In Our Spotlight
Finding New Talents for Research and Extension
For the second year in a row, the new Summer Scholars program hit one out of the park. With the help of generous external donors, the Center for Agriculture, Food and the Environment (CAFE) offered 38 UMass undergraduates a few months education in the real world. The students worked alongside professors and extension educators getting a taste of research and outreach education in settings as varied as a campus laboratory, a restored wetland and a farmer’s field.
You might have found them in Wilbraham, Wareham, and Worcester… in Plymouth, Framingham, and South Deerfield. In wetlands, forests, fields, and bogs (along with the fungi, salamanders, and bees they were studying). You might have seen them on the UMass campus wearing lab coats and peering through microscopes. One thing they had in common: they were all in pursuit of meaningful and measureable impacts.
Income, Equity, Climate and the Urban Forest: Students Helping to Strengthen Springfield
Four summer scholars will be well-remembered in the third largest city in Massachusetts after their work this summer. With both individual and collaborative projects, Tara McElinney (’19), Jack Mulcahy (’20), Matthew Cieboter (’19) and Jasifa Chowdhury (’18) delivered energy and information to diverse groups of urban residents. Collectively, their work advanced goals for greener neighborhoods, increased environmental awareness and promoted a meaningful climate adaption policy for a healthier city.
Tara McElhinney‘s energetic disposition is a perfect match for the goals of extension and community outreach. This summer she was on a mission to promote awareness of and appreciation for a greener Springfield among residents of all ages. Her energy proved a plus when interacting with neighbors at Abbey Brook Conservation area and watershed in east Springfield.
This watershed has been identified as having great potential for strengthening neighborhood connections to the land. McElhinney’s summer work was part of a continuing cooperative effort to promote conservation values with residents, especially young people. Since 2012, the University of Massachusetts, USDA Forest Service, the City of Springfield, and ReGreen Springfield have been working collaboratively to promote access to urban forests and community green spaces in the city. Abbey Brook is known to have high levels of iron and McElhinney led residents to collect samples. They measured dissolved oxygen, pH levels, and conductivity of the water at three sites to assess the stream’s health. U.S. Fish and Wildlife Service checked for iron levels and acidity and reported back to neighbors with the hope that local residents will come to more fully embrace environmental stewardship in their backyards.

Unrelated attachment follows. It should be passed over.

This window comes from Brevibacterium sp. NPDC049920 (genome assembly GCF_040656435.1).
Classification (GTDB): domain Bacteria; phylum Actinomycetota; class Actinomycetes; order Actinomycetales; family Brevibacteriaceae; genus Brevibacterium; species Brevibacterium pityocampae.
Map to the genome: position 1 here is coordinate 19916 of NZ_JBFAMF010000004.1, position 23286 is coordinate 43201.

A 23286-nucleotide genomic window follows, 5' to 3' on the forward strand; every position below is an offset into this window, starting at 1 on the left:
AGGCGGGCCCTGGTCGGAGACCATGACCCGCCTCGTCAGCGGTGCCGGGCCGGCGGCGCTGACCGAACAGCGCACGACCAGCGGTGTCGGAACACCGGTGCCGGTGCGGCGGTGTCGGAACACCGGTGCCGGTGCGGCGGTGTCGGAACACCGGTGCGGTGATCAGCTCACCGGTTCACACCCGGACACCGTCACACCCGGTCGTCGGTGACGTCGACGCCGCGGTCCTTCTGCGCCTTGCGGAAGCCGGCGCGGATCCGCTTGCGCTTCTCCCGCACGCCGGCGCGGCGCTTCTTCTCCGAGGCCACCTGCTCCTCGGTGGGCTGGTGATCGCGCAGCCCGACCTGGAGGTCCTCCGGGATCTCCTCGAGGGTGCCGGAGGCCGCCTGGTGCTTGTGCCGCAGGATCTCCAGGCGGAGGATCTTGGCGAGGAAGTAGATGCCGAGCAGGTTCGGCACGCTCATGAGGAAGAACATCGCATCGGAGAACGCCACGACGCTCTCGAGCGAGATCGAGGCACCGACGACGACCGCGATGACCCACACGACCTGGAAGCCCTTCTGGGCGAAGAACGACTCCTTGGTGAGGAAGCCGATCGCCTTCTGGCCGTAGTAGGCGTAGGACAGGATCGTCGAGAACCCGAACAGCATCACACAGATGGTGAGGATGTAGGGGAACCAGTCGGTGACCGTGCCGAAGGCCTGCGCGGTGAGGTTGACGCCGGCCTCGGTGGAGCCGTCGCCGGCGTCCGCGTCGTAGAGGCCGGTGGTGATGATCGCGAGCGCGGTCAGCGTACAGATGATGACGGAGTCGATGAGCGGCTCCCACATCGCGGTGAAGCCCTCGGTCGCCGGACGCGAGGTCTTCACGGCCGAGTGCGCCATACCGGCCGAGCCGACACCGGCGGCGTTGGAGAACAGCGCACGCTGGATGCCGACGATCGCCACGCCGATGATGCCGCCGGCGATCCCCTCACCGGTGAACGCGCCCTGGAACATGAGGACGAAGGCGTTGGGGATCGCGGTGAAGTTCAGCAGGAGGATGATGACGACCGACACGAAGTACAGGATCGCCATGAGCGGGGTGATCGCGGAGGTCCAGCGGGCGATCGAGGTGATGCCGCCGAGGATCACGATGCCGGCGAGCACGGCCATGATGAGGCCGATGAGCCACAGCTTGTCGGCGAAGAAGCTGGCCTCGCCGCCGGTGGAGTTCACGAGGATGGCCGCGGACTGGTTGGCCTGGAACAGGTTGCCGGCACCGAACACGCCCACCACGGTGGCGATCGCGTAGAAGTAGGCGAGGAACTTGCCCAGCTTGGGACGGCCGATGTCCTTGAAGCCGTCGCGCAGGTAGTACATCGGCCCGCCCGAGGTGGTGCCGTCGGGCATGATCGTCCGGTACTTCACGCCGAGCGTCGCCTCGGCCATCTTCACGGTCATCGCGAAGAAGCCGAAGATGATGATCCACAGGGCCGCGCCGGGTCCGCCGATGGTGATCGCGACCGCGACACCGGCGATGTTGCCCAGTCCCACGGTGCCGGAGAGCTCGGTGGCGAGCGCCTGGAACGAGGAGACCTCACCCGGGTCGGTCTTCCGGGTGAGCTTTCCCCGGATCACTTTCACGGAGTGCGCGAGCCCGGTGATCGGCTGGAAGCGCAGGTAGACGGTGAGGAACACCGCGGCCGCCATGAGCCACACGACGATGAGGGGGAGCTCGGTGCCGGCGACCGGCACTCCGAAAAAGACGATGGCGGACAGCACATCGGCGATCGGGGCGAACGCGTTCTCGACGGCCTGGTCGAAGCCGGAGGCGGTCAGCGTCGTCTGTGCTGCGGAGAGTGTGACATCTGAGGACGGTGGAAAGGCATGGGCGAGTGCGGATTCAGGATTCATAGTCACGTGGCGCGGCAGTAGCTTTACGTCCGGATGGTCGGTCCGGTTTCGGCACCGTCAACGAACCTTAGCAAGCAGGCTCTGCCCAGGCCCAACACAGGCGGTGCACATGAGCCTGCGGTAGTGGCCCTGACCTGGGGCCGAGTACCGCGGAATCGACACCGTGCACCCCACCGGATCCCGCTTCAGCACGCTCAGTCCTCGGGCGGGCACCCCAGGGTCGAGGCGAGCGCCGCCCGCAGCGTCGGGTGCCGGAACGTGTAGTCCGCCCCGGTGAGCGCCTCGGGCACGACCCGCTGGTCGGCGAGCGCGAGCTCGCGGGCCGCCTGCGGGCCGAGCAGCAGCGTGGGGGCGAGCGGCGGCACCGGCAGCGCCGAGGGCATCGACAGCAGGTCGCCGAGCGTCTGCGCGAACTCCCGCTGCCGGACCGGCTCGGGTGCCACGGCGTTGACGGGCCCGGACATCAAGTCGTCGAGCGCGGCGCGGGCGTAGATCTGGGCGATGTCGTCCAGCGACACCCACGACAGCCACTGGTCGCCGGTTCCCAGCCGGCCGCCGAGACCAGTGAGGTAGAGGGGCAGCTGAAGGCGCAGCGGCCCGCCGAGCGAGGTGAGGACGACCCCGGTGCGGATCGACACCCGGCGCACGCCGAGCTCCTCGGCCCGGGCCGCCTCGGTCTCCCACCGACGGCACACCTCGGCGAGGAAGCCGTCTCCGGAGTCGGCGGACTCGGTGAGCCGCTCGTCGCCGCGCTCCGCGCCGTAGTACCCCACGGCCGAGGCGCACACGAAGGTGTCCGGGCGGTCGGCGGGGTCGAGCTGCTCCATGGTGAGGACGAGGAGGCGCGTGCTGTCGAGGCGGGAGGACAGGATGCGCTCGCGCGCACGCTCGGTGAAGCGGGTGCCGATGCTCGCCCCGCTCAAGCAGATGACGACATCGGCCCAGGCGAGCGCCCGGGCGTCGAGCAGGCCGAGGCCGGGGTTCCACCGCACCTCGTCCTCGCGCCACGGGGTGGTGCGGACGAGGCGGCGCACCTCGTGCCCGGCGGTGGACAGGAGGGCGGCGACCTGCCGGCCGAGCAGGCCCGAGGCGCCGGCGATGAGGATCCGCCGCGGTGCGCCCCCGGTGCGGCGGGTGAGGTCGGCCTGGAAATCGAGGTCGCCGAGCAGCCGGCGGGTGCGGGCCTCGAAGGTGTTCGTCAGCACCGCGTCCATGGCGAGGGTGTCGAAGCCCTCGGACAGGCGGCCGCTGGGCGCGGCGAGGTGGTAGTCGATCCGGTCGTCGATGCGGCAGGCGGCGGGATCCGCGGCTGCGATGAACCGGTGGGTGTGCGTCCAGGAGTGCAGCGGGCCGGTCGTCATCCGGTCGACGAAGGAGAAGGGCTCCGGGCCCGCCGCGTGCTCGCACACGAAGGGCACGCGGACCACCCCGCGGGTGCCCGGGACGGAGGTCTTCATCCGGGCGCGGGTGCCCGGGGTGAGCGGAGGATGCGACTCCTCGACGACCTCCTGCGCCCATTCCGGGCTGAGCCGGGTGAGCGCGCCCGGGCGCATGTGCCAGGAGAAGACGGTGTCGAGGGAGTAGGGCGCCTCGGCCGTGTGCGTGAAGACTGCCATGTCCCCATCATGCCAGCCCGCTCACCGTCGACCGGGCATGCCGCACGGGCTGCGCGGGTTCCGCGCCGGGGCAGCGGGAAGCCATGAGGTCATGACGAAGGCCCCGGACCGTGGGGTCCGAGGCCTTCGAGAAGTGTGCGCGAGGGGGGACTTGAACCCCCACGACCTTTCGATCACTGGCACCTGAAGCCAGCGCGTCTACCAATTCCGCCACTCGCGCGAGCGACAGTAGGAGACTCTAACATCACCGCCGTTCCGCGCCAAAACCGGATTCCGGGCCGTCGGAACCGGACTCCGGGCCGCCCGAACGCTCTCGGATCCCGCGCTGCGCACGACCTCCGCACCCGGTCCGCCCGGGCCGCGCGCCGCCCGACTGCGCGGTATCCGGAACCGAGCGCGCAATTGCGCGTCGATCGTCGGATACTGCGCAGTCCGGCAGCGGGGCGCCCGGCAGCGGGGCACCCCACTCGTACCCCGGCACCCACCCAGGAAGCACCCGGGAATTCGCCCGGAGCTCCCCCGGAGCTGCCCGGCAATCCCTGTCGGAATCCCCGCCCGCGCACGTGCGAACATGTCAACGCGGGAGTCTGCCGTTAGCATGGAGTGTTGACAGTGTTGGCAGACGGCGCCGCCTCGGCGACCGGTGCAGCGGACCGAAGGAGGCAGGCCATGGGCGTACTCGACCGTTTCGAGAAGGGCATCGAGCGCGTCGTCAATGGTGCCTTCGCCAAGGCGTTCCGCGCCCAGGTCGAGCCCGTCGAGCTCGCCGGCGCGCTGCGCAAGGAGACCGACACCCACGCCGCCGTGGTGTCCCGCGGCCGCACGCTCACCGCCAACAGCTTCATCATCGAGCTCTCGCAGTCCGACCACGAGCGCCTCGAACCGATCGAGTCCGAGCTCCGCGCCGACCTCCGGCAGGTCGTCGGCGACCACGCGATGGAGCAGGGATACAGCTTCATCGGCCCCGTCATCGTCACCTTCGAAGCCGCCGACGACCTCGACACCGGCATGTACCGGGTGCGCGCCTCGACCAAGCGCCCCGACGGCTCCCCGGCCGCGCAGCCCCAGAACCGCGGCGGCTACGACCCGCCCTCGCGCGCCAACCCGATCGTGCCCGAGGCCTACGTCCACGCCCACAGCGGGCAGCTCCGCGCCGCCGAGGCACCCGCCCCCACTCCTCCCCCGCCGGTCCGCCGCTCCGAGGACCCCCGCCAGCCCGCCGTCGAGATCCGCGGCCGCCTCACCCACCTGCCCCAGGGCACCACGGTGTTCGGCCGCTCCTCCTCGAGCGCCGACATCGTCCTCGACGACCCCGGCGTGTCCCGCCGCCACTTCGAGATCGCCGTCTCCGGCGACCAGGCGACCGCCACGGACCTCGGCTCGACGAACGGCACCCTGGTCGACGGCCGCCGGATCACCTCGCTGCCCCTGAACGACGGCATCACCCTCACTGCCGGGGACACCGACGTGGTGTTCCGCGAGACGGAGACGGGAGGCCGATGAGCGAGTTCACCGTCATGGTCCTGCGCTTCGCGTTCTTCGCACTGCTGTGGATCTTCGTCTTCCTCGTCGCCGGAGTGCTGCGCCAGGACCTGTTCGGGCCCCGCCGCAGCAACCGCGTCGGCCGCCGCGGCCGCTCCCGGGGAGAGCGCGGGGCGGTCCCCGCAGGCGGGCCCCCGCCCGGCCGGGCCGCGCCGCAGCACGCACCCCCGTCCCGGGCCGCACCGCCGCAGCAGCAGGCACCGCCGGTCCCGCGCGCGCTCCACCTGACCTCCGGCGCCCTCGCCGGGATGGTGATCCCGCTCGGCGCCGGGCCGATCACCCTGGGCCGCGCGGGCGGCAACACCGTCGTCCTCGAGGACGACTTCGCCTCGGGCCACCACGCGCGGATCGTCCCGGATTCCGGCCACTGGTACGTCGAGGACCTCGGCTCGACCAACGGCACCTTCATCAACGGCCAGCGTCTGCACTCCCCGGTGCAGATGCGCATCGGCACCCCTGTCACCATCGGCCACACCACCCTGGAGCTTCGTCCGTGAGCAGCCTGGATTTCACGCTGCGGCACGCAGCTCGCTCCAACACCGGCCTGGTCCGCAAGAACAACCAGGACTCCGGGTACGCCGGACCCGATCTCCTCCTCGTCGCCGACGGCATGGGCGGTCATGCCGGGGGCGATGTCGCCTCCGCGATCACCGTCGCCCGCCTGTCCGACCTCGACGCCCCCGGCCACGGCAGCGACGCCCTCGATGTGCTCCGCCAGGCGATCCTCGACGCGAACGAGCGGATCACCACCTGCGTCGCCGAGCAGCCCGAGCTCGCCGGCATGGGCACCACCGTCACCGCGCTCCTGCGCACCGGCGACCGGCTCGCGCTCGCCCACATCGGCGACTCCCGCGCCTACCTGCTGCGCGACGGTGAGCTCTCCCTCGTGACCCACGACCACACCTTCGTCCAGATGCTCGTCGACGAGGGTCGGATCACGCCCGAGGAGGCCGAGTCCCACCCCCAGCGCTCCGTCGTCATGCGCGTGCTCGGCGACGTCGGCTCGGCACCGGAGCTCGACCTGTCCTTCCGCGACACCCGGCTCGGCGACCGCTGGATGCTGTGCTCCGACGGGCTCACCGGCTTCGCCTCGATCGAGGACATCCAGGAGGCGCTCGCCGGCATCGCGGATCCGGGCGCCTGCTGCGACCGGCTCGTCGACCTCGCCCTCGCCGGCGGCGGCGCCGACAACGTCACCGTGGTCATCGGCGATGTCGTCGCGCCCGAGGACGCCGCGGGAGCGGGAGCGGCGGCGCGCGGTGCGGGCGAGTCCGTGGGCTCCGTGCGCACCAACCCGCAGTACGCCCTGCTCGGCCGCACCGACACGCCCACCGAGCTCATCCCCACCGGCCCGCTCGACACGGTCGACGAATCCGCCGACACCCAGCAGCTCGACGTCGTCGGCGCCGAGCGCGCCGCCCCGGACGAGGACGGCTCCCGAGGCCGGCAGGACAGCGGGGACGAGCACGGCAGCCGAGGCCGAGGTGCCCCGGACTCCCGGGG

McElhinney also interacted with K12 students at public events. Activities were designed to share natural wonders of the city and to strengthen students understanding of animal life in nearby woodlands. At the ‘Wacky Wildlife’ session, over 50 students attended. At first tentative and then becoming gradually more enthusiastic, they got familiar with wildlife including frogs, mallard ducks, salamanders, and chipmunks.
McElhinney said, “As a natural resources conservation major, I was happy to have the chance to work closely in my field of interest. My comfort level in reaching out to professors, foresters and city officials has taken a sharp turn upwards. A surprising aspect was that I had the opportunity to expand my knowledge of program administration by learning how to apply for grants from foundations. That will be a valuable asset in my profession.“
Jack Mulcahy (’20), a Springfield native, could be found during part of the summer up to his knees in dirt, collecting tree and soil data. His goal was to provide scientists information that will assist them in assessing and shaping local responses to climate change. Mulcahy worked closely with David Bloniarz, UMass adjunct professor, long-time proponent of ReGreen Springfield and supervisor on this project. As a result of collaborative efforts, 3,000 new trees have been planted in the city since 2012. Mulcahy’s work was part of a wider effort to encourage more citywide sustainability. He measured trees and assessed their health, height, width, species and canopy cover. And he often wielded a shovel to collect soil samples throughout Abbey Brook watershed in order to obtain a full structural and chemical analysis.